The white hot Milwaukee Brewers bludgeoned the Cincinnati Reds 9-2 Wednesday night to clinch an unlikely playoff berth. An unexpected key cog in the Brew Crew’s late-season run to the post-season has been pitcher — and eco-athlete — Brent Suter.
On September 5, the Milwaukee Brewers sat 7.5 games behind the St. Louis Cardinals in the National League Central. They also languished 5 games behind the Chicago Cubs for the second and last wild-card playoff spot. Their odds of making the playoffs at that point were an unsightly 3.1 percent, according to Baseball-Reference.com.
Then the Brewers caught fire, winning 17 of their last 19 games, culminating in Wednesday night’s 9-2 drubbing of the Reds in Cincinnati that clinched their second straight playoff spot.
While he didn’t get into the clincher, lefty pitcher and Eco-Athlete Brent Suter played a key role in Milwaukee’s surge.
Brent Suter (far left with cigar in left hand) celebrates with his Milwaukee Brewers teammates after they clinched a playoff berth Wednesday night in Cincinnati (Photo credit: Joe Robbins/Getty Images)
Sidelined for over a year because of July 2018 Tommy John surgery — used to repair a torn ulnar collateral ligament inside the elbow — Suter’s return to the active roster at the beginning of September coincided with the Brewers’ drive to the post-season. Pitching exclusively in relief, he’s been nearly unhittable, with a 4-0 record and 0.52 earned run average (ERA) in 8 appearances.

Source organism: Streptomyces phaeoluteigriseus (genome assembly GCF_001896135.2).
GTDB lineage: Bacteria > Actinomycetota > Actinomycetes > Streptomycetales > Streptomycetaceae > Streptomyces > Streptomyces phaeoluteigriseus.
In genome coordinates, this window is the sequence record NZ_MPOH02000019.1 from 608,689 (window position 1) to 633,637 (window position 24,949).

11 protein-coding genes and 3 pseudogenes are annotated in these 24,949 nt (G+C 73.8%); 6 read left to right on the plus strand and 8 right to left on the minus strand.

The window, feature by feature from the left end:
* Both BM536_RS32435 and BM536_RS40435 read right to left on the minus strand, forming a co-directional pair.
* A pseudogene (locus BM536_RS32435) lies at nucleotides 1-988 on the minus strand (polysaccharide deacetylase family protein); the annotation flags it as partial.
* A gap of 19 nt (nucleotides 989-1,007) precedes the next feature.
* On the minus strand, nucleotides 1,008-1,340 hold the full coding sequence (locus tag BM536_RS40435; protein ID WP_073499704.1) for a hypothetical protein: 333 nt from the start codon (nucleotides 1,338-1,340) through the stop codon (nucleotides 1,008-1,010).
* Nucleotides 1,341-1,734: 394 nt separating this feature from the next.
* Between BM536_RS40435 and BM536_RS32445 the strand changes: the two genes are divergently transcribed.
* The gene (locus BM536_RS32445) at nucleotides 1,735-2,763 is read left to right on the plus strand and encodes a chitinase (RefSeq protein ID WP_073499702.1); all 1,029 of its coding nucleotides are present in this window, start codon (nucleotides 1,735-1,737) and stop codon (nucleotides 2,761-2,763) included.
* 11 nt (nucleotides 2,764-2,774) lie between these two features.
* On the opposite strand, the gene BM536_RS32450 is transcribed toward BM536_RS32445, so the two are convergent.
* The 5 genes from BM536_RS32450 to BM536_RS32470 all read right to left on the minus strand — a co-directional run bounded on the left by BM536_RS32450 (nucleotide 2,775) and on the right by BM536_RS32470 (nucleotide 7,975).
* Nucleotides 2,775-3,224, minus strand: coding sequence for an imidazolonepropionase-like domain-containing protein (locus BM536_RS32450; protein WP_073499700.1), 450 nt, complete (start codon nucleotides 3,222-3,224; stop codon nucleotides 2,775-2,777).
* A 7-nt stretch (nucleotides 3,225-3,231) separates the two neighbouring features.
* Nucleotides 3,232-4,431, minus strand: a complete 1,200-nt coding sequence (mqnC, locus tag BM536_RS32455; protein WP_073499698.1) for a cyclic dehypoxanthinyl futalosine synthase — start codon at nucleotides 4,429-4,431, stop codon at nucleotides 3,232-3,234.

Suter is also one of America’s most high-profile eco-athletes, coming to his climate change fighting activism as a reaction to seeing Al Gore’s “An Inconvenient Truth” back in 2007. “Given my interest in climate and the environment since seeing ‘An Inconvenient Truth’ in high school, and given the recent onslaught of extreme weather, it seemed natural for me to move in that direction,” Suter told GreenSportsBlog in a November 2018 interview.
Brent Suter has given the Brewers a late season shot in the arm. Since his comeback from Tommy John surgery, Suter has an unblemished 4-0 record (Photo credit: Milwaukee Brewers/MLB)
Since making the Brewers in 2016, Suter has volunteered with two local Milwaukee-area nonprofits, “I got involved with the Urban Ecology Center, a great nonprofit in Milwaukee,” recalled the former Harvard pitcher. “They work to return abandoned waste lands back to their natural, pristine states. Then they bring kids who don’t have access to nature out to the newly restored lands. I also connected with ECO, the environmental collaboration office of the City of Milwaukee that is working to make [us] a green hub, environmentally and economically. Their initiatives include Milwaukee Shines, which provides financing solutions for residential and business customers to reduce the up front cost of solar.”
Suter also endorsed the Energy Innovation and Carbon Dividend Act of 2019 (H.R. 763), the first carbon pricing bill with bipartisan support to be introduced in the House of Representatives.
“At this point in time, a carbon pricing program and higher incentives for clean energy are absolutely imperative towards the goal of stabilizing our climate and ensuring a healthy and viable future for our planet,” remarked Suter in January when the bill was introduced. “The Energy Innovation and Carbon Dividend Act would not only help achieve these goals, but would give the funds raised back to the people, save countless lives, and create millions of jobs! A Green Revolution needs to happen fast, and this law, if passed, would play a vital role in helping solve the most important problem of our lives.”
GSB’s Take: Here’s hoping the Brewers advance far in the playoffs, that Suter pitches well, and that his climate change-fighting story is played up by the media. The post-season viewing audience for baseball is much greater than during the regular season.
Now, if the Brewers end up facing the Yankees in the World Series, all bets are off.
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